Kurt Loder Movie Reviews

Iron Man 3

Robert Downey Jr.'s international man of metal returns.

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The most surprising thing about Iron Man 3 – which is otherwise pretty much what you'd expect, in spades – is its unanticipated sense of finality. The movie plays out like the concluding installment of a standard trilogy, with the story winding down into tidy resolution. The obligatory post-credits scene, in which another sequel is traditionally teased, here teases nothing so specific. Is a retrospective box set already in the works?

Maybe not. Although irreplaceable star Robert Downey Jr.'s franchise contract reportedly ended with this film, the forces of commerce may prove overwhelming. The first two Iron Man movies grossed more than $1.5-billion worldwide (with DVD sales factored in); and then there's The Avengers, which grossed even more on its own. Avengers 2 is due to start shooting next year, and does anyone think that superhero reunion will take place without Downey's metal-clad character onboard?

In any case, Iron Man 3 is a great big whiz-bang digital entertainment, exactly as advertised. The 3D conversion is a little light on wow, the action is occasionally muddy, and the plot's a bit wobbly in spots, if that matters. But new director Shane Black, taking over from Jon Favreau, has layered some nice pulp trappings into the story: an exotic master criminal, an infestation of fiery-eyed demons. And he knows how to use his one-of-a-kind star. (He and Downey previously worked together on the 2005 Kiss Kiss Bang Bang, which Black also cowrote and directed.) Downey's nervy intelligence and mastery of the throwaway quip are enough to supercharge any movie, and Black lets him rip. As always, some of the actor's best lines have the zing of improvisation: confronted with a smoldering demon girl, Downey notes, "I've dated hotter chicks than you."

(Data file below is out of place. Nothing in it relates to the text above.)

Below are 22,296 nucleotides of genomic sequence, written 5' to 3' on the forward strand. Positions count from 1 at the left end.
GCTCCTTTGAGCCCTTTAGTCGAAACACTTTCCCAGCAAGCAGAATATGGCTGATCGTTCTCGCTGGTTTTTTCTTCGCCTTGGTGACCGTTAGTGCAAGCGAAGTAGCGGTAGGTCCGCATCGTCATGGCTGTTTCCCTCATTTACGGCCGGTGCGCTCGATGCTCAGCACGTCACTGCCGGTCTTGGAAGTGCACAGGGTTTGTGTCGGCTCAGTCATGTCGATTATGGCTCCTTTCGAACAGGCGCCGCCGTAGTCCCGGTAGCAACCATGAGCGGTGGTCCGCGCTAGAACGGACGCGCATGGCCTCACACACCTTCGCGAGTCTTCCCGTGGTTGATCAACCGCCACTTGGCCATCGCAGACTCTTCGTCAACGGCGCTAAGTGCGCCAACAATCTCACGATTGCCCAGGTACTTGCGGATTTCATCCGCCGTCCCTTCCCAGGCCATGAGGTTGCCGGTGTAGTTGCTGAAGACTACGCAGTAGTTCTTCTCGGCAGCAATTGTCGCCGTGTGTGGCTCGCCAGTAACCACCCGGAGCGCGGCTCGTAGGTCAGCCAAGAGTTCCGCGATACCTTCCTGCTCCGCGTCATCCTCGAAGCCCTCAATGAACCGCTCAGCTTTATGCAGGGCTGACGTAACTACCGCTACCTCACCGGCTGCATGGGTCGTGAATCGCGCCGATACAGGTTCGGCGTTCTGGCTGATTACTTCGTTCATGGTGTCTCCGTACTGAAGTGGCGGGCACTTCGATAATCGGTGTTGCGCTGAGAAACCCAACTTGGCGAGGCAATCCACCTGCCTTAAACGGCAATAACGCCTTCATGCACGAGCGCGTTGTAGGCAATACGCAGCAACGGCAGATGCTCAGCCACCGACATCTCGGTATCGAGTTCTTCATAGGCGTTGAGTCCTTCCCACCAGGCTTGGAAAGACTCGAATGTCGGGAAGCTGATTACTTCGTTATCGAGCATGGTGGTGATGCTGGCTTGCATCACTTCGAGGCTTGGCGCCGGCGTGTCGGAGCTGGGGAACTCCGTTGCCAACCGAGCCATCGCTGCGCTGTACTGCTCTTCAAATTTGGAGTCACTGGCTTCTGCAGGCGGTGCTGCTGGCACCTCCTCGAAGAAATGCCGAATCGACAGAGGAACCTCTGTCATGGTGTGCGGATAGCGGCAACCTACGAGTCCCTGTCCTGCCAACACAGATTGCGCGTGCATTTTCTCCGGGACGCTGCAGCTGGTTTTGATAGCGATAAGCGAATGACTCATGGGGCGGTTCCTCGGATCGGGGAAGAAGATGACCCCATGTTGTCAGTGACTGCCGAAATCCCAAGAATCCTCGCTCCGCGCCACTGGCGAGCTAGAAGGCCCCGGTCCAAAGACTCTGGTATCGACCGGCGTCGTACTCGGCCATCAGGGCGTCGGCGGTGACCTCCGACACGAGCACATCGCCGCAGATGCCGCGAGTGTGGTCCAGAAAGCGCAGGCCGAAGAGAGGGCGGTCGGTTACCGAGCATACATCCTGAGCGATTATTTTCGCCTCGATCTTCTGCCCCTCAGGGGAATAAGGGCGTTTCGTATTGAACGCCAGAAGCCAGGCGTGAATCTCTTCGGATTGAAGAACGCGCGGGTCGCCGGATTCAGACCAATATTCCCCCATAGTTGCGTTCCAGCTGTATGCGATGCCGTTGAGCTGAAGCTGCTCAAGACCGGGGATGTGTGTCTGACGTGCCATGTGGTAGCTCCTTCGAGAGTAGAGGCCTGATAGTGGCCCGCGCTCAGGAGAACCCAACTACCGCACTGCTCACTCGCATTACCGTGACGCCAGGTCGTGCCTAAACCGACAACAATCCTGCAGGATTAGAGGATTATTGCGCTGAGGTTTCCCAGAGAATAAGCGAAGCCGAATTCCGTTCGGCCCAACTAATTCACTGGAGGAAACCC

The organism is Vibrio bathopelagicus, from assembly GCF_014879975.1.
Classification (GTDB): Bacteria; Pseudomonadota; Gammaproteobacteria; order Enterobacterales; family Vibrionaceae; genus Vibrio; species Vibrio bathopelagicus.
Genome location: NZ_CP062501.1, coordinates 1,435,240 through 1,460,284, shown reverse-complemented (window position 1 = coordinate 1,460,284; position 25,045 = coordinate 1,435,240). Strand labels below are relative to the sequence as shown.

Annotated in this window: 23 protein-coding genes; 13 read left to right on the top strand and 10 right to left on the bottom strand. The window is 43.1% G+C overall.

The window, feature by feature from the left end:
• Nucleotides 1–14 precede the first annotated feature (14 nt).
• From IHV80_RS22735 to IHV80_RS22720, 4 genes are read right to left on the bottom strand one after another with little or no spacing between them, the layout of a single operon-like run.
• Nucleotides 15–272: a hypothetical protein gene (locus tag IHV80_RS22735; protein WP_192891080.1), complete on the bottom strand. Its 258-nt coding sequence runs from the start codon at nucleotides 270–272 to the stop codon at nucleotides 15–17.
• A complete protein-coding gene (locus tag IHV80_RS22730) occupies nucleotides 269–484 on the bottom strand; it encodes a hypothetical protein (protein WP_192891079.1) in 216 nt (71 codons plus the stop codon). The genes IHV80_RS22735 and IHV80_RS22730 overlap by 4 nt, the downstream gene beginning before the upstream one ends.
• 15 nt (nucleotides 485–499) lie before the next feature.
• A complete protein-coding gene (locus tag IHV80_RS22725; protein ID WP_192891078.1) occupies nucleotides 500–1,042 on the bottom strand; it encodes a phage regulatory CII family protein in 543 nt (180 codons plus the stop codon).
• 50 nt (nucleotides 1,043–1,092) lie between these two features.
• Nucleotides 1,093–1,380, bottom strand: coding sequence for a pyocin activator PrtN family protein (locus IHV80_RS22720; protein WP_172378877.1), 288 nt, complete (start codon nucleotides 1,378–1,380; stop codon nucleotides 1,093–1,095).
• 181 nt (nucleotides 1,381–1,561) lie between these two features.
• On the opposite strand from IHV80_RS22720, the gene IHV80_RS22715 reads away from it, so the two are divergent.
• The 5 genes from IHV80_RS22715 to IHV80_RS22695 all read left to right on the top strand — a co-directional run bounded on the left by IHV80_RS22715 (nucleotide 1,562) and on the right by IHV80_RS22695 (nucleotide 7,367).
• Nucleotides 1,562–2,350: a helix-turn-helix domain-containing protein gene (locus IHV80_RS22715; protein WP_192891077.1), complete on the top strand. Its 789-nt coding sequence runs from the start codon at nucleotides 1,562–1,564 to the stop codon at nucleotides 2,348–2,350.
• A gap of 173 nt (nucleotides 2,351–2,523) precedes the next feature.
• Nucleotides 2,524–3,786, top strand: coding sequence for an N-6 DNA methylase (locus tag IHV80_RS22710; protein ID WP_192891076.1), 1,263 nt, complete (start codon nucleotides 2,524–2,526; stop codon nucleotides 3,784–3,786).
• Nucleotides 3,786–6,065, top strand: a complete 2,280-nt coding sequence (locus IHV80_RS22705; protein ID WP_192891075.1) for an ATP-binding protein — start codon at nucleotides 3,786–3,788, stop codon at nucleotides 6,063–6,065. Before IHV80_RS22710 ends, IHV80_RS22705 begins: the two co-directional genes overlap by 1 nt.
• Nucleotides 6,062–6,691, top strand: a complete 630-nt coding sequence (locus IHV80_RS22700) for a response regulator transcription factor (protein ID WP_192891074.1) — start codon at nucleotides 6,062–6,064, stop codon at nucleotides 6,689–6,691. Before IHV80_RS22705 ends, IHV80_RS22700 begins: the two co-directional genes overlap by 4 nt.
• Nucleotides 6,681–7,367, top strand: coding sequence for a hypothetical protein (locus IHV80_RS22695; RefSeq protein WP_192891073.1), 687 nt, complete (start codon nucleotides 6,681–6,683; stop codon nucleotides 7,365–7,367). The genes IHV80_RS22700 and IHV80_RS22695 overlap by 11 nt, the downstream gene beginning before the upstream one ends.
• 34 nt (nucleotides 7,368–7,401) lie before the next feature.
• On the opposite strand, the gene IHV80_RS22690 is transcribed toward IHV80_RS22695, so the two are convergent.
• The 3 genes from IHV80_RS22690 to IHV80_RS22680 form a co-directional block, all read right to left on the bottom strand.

The evil genius here – well, one of them – is a shadowy terrorist called the Mandarin. In the Iron Man comics, this character is a formidable megalomaniac, born and based in China. Here, for reasons we'll get to in a moment, the Mandarin is more ethnically ambiguous – with his Osama-like beard and his penchant for on-camera executions, he seems like a very familiar sort of jihadi (although without the usual Islamist palaver). He also looks exactly like Ben Kingsley.